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15 practice notes
  • Sarasota County v. Barg, Nos. 44028--44030
    • United States
    • United States State Supreme Court of Florida
    • April 19, 1974
    ...or disorderly conduct. Cf. Gonzales v. City of Belle Glade, Fla., 287 So.2d 669, Opinion filed Dec. 20, 1973; State v. Mayhew (Fla.1973), 288 So.2d 243; Smith v. State (Fla.1970), 237 So.2d 139; Orlando Sports Stadium, Inc. v. State ex rel. Powell (Fla.1972), 262 So.2d 881, 884; Chesebrough......
  • Town of Lantana v. Pelczynski, No. 73-1066
    • United States
    • Court of Appeal of Florida (US)
    • February 28, 1974
    ...specific situations it may be required to yield to valid state or local interests springing from public necessity. See State v. Mayhew, 288 So.2d 243 (Fla.1973); Stephens v. Stickel, 146 Fla. 104, 200 So. 396 (1941); Lieberman v. Marshall, 236 So.2d 120, Fla.1970; 6 Fla.Jur., Constitutional......
  • Meeks v. Dugger, No. 71947
    • United States
    • United States State Supreme Court of Florida
    • April 11, 1991
    ..."by a bald judicial amendment similar to a legislative enactment." Brown v. State, 358 So.2d 16, 20 (Fla.1978) (quoting State v. Mayhew, 288 So.2d 243, 252 (Fla.1973) (Ervin, J., dissenting)). A bald judicial amendment is precisely what Songer 6 The state argues that Lockett and Hitchcock s......
  • State v. Florida Nat. Properties, Inc., No. 45787
    • United States
    • Florida Supreme Court
    • July 14, 1976
    ...McKibben v. Mallory, 293 So.2d 48 (Fla.1974); Burnsed v. Seaboard Coast Line R. Co., 290 So.2d 13 (Fla.1974); State v. Mayhew, 288 So.2d 243 (Fla.1973). 'It is elementary that . . . if fairly possible a statute should be construed to avoid . .. an unconstitutional interpretation,' State ex ......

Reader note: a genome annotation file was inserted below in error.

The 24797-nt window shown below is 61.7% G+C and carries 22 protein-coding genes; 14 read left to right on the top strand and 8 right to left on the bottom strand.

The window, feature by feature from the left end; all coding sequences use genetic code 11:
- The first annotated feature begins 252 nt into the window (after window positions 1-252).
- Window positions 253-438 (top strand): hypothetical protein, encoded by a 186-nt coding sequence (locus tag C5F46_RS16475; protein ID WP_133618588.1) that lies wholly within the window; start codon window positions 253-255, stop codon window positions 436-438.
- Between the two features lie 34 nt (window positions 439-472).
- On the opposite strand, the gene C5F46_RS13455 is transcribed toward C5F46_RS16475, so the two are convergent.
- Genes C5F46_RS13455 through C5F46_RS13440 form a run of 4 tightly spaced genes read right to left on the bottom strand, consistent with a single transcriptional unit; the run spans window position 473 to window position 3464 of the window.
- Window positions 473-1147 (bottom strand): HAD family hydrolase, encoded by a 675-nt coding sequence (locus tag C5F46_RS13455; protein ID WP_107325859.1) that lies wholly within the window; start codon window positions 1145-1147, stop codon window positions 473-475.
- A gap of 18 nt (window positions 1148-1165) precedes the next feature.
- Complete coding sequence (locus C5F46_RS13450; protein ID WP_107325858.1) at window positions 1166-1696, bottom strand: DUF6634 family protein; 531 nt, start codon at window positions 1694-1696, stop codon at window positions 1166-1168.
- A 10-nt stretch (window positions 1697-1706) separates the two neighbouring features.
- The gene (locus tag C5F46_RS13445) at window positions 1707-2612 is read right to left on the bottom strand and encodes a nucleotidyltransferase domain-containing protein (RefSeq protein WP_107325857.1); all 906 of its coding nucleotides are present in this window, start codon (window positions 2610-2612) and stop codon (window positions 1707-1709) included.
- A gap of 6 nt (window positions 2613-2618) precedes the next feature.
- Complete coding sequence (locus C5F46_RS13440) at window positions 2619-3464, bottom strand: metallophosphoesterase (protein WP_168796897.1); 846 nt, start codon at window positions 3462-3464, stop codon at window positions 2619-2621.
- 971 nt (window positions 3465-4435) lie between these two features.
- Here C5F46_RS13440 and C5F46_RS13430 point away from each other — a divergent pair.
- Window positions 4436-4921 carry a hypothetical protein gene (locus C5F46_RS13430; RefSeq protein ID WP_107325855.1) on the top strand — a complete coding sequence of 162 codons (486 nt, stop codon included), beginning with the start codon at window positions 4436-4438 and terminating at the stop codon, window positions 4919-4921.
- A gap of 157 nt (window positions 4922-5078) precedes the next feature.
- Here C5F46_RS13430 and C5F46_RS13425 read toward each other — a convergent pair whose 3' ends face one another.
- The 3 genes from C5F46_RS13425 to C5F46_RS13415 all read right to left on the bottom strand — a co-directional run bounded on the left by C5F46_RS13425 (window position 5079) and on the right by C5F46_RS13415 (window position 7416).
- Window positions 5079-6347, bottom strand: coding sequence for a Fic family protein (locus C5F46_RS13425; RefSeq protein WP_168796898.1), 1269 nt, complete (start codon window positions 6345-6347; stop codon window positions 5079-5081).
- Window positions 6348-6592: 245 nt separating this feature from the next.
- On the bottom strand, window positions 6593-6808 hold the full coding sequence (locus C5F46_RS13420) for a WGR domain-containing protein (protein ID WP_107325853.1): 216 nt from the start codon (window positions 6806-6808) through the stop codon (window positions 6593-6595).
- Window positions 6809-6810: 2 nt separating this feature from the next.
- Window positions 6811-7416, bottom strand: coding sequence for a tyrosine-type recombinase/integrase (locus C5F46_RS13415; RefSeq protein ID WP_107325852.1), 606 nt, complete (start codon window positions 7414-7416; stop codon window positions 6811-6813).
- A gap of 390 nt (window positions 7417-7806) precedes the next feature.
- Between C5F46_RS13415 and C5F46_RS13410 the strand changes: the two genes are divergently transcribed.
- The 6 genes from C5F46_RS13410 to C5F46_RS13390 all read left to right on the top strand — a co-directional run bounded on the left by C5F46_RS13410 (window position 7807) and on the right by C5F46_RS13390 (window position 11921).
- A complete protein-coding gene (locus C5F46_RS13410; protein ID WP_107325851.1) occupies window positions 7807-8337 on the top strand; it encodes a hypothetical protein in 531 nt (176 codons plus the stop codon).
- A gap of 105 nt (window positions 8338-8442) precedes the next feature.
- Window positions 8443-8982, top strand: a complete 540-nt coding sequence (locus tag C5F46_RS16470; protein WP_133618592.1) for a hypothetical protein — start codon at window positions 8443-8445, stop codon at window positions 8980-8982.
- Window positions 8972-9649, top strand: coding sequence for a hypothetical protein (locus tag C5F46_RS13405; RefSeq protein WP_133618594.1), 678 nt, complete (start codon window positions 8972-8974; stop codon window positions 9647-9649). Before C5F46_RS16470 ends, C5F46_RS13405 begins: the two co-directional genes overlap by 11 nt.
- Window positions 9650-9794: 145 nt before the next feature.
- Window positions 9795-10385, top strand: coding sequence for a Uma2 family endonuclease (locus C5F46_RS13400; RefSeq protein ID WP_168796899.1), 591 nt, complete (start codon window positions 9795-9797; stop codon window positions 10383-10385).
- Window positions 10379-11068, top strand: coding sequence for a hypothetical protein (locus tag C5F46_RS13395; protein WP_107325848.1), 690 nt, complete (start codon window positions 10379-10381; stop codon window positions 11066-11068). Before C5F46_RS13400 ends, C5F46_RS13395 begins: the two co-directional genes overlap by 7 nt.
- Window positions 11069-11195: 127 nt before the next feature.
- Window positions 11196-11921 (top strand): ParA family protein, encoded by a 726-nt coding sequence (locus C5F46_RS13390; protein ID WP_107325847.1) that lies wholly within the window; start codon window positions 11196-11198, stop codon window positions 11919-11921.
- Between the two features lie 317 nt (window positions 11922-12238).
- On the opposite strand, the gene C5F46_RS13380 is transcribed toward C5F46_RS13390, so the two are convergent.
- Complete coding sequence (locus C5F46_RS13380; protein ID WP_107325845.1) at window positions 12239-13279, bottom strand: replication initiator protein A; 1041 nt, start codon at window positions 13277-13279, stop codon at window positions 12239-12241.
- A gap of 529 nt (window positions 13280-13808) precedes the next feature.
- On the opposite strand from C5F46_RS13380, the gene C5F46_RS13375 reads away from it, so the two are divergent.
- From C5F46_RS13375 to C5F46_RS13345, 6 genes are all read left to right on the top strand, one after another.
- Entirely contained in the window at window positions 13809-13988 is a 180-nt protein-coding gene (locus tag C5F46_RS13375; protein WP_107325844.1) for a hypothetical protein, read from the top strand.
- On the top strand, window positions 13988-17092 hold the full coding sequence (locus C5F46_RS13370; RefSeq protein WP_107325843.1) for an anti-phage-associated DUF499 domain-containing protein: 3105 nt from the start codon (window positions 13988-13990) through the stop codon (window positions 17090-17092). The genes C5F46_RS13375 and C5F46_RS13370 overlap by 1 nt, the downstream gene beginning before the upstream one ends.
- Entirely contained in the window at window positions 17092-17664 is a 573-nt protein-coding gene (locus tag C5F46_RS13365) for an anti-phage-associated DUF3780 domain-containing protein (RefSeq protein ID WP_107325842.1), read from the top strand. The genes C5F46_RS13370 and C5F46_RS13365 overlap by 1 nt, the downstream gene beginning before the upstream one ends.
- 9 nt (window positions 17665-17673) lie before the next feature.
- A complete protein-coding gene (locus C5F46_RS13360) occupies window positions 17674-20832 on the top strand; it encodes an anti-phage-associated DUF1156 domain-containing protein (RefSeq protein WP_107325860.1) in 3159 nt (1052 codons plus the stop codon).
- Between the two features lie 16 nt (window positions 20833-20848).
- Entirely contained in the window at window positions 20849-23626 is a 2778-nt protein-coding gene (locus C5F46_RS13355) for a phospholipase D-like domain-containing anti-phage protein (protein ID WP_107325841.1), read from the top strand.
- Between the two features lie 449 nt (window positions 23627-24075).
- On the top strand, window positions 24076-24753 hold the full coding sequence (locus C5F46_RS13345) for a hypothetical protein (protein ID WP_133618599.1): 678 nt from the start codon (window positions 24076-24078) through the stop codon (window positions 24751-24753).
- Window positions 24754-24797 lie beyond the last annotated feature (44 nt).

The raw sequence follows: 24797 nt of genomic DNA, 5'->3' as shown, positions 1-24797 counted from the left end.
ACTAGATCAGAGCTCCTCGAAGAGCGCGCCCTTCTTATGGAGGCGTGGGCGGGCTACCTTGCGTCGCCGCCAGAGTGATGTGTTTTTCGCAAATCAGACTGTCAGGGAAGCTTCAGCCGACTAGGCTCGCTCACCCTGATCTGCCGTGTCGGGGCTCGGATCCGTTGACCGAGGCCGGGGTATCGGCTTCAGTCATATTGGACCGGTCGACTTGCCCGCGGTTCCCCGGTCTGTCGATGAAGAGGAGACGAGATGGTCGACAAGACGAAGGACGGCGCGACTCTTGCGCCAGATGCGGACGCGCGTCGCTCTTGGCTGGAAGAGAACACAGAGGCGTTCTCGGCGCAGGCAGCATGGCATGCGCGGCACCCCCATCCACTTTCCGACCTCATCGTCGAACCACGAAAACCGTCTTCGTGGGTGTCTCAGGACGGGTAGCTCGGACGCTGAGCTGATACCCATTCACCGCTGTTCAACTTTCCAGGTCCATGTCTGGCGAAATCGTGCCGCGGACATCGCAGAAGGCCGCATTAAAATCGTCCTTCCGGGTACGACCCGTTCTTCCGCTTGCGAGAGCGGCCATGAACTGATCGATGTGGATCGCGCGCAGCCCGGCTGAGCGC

• Request a trial to view additional results
15 cases
  • Sarasota County v. Barg, Nos. 44028--44030
    • United States
    • United States State Supreme Court of Florida
    • April 19, 1974
    ...or disorderly conduct. Cf. Gonzales v. City of Belle Glade, Fla., 287 So.2d 669, Opinion filed Dec. 20, 1973; State v. Mayhew (Fla.1973), 288 So.2d 243; Smith v. State (Fla.1970), 237 So.2d 139; Orlando Sports Stadium, Inc. v. State ex rel. Powell (Fla.1972), 262 So.2d 881, 884; Chesebrough......
  • Town of Lantana v. Pelczynski, No. 73-1066
    • United States
    • Court of Appeal of Florida (US)
    • February 28, 1974
    ...specific situations it may be required to yield to valid state or local interests springing from public necessity. See State v. Mayhew, 288 So.2d 243 (Fla.1973); Stephens v. Stickel, 146 Fla. 104, 200 So. 396 (1941); Lieberman v. Marshall, 236 So.2d 120, Fla.1970; 6 Fla.Jur., Constitutional......
  • Meeks v. Dugger, No. 71947
    • United States
    • United States State Supreme Court of Florida
    • April 11, 1991
    ..."by a bald judicial amendment similar to a legislative enactment." Brown v. State, 358 So.2d 16, 20 (Fla.1978) (quoting State v. Mayhew, 288 So.2d 243, 252 (Fla.1973) (Ervin, J., dissenting)). A bald judicial amendment is precisely what Songer 6 The state argues that Lockett and Hitchcock s......
  • State v. Florida Nat. Properties, Inc., No. 45787
    • United States
    • Florida Supreme Court
    • July 14, 1976
    ...McKibben v. Mallory, 293 So.2d 48 (Fla.1974); Burnsed v. Seaboard Coast Line R. Co., 290 So.2d 13 (Fla.1974); State v. Mayhew, 288 So.2d 243 (Fla.1973). 'It is elementary that . . . if fairly possible a statute should be construed to avoid . .. an unconstitutional interpretation,' State ex ......
  • Request a trial to view additional results